Sunday, January 25, 2015

“It's early on a beautiful winter morning.

The house is quiet. The sun is shining. I'm thankful. I'm happy. My cup runneth over. Now there's coffee everywhere.”
~Mindy Levy

I never know what is going to set my curiosity on fire, and this week as I was rearranging things for spring in the shop, I came across this coffee pot.  I don't even give coffee brewing a second thought...filter, grounds, water...push the button, but looking at that pot, it sent me on a coffee pot search.
The history of coffee drinking seems to have originated with the Turks (not Starbucks) in the late 6th century, and nothing is recorded until 1818 when the first coffee percolator was designed by American-born British physicist and soldier Count Rumford, otherwise known as Sir Benjamin Thompson (1753–1814).

He invented a percolating coffee pot between 1810 and 1814 following his pioneering work with the Bavarian Army, where he improved the soldiers' diets as well as their clothing. It was his abhorrence of alcohol and his dislike for tea that led him to promote the use of coffee for its stimulating benefits. For his efforts, in 1791, he was named a Count of the Holy Roman Empire and granted the formal title of Reichsgraf von Rumford. His pot did not use the rising of boiling water through a tube to form a continuous cycle.

The first modern percolator incorporating these features and capable of being heated on a kitchen stove was invented a few years later, in 1819, by the Parisian tinsmith Laurens. Its principle was then often copied and modified. There were also attempts to produce closed systems, in other words "pressure cookers".
In 1840, the Napier Vacuum Machine came along. At the time, it was complex to use but made an amazingly clear pot of coffee, which was prized by coffee lovers. Vacuum coffee makers continue to be popular to this day, so no history of the coffee maker would be complete with its mention.

The first US patent for a coffee percolator, which however still used a downflow method without rising steam and water, was issued to James Nason of Franklin, Massachusetts, in 1865.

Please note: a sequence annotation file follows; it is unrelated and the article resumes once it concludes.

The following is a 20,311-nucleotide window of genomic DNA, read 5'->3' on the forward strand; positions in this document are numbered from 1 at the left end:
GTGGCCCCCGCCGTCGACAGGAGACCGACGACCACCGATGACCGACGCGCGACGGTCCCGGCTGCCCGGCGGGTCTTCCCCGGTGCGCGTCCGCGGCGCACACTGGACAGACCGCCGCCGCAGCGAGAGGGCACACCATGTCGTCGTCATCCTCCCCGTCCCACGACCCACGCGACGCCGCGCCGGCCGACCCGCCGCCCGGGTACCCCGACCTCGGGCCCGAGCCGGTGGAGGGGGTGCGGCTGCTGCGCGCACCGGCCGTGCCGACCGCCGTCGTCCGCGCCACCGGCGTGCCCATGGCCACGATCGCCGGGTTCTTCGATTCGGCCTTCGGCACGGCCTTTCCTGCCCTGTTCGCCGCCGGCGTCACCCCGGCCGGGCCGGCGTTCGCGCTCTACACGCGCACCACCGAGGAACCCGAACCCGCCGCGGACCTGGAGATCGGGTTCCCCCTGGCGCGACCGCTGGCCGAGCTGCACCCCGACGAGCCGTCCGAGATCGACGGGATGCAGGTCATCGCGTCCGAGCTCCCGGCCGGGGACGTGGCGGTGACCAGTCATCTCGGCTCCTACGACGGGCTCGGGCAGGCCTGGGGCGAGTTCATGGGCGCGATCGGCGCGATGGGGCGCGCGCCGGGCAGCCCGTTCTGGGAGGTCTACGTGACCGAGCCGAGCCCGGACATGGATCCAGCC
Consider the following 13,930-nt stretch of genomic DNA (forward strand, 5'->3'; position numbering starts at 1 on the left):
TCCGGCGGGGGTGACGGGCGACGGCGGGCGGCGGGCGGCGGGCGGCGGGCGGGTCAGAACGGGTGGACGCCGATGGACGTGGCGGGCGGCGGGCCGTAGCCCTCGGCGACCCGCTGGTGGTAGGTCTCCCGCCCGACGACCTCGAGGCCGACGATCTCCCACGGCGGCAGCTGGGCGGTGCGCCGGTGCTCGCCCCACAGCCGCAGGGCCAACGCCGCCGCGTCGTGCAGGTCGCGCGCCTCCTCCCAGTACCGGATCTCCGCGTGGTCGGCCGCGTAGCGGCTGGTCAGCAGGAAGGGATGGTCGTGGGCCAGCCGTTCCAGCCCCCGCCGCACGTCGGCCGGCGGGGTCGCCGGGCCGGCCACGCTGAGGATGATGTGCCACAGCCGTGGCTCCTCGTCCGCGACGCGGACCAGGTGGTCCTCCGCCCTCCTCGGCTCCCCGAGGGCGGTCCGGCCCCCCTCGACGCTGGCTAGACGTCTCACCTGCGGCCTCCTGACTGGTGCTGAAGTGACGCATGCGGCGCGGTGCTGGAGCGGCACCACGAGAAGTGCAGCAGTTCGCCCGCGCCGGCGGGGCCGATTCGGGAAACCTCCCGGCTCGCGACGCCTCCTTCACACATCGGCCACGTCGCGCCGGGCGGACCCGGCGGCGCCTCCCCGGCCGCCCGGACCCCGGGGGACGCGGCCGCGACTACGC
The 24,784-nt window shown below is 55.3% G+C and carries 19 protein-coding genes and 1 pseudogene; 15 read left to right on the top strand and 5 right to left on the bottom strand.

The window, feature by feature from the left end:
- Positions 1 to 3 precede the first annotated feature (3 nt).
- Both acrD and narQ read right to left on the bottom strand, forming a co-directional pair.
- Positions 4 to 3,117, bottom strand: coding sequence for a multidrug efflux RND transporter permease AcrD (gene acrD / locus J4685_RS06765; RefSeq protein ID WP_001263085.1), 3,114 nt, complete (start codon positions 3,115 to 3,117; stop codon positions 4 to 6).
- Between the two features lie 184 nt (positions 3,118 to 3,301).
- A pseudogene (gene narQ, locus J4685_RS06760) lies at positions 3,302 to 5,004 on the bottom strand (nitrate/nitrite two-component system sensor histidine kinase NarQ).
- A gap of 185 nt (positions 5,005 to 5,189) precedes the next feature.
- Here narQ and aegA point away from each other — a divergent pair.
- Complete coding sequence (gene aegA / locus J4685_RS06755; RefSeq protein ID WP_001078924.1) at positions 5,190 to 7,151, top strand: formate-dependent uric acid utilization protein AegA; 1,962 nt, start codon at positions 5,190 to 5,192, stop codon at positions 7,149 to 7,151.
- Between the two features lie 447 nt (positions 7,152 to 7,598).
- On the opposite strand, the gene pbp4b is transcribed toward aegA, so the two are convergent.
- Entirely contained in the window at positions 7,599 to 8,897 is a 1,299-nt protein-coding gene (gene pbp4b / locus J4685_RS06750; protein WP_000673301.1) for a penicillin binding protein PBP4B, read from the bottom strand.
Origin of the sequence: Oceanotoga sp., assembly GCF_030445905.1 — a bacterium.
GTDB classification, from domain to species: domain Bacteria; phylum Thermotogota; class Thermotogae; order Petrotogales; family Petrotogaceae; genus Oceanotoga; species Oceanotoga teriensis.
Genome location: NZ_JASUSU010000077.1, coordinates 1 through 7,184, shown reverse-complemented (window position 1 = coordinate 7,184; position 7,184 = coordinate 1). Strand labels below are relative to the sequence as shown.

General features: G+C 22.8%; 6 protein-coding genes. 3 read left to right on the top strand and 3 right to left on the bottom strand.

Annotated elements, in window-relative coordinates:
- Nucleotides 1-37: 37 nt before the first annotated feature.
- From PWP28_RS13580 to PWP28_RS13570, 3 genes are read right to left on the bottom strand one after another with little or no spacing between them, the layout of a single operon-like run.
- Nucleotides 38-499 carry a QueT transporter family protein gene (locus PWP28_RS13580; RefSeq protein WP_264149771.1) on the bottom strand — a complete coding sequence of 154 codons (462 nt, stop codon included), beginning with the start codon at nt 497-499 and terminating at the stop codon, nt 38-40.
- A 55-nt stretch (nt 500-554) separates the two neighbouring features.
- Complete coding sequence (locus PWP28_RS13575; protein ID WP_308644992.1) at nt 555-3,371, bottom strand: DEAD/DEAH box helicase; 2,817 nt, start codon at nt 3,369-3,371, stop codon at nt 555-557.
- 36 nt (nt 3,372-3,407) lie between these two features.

Finally, an Illinois farmer named Hanson Goodrich patented the modern U.S. stove-top percolator as it is known today, and he was granted patent 408707 on August 16, 1889. It has the key elements, the broad base for boiling, the upflow central tube and a perforated basket hanging on it. He still describes the downflow as being the "percolating." Goodrich's design could transform any standard coffee pot of the day into a stove-top percolator.
Developed in the mid 1800s, the first electric percolators were a big hit with consumers, as it made it easy to make pot after pot of coffee without dealing with the stove. Today's percolators, still part of the history of the coffee maker, don't look much different from the originals.

In France, a device called a biggin made the first drip coffee.  Another French inventor invented the pumping percolator at the same time, which was to become highly popular with cowboys, pioneers and 1950s moms.
Of course, the history of the coffee maker changed forever in 1972 when Mr. Coffee, the first commercially successful automatic drip coffee maker, came on the scene, revolutionizing  the history of the coffee maker forever, and now Keurig has stepped into that revolution.  I must admit that I am happy to have the Mr. Coffee because I was never sure about the stove top coffee pots...never really knew when to pour although it always smelled amazing as it bubbled away!

“Life without books, chocolate and coffee is just useless.”
                                                            ~Nadun Lokuliyanage

1 comment:

Guernsey Girl said...

As a dedicated British coffee-lover I found your blog post fascinating! I remember being given my first electric coffee percolator as a wedding present in the 1970s and being so very proud of it! I use a coffee machine too, nowadays, but, however you take it,there is nothing like the real thing!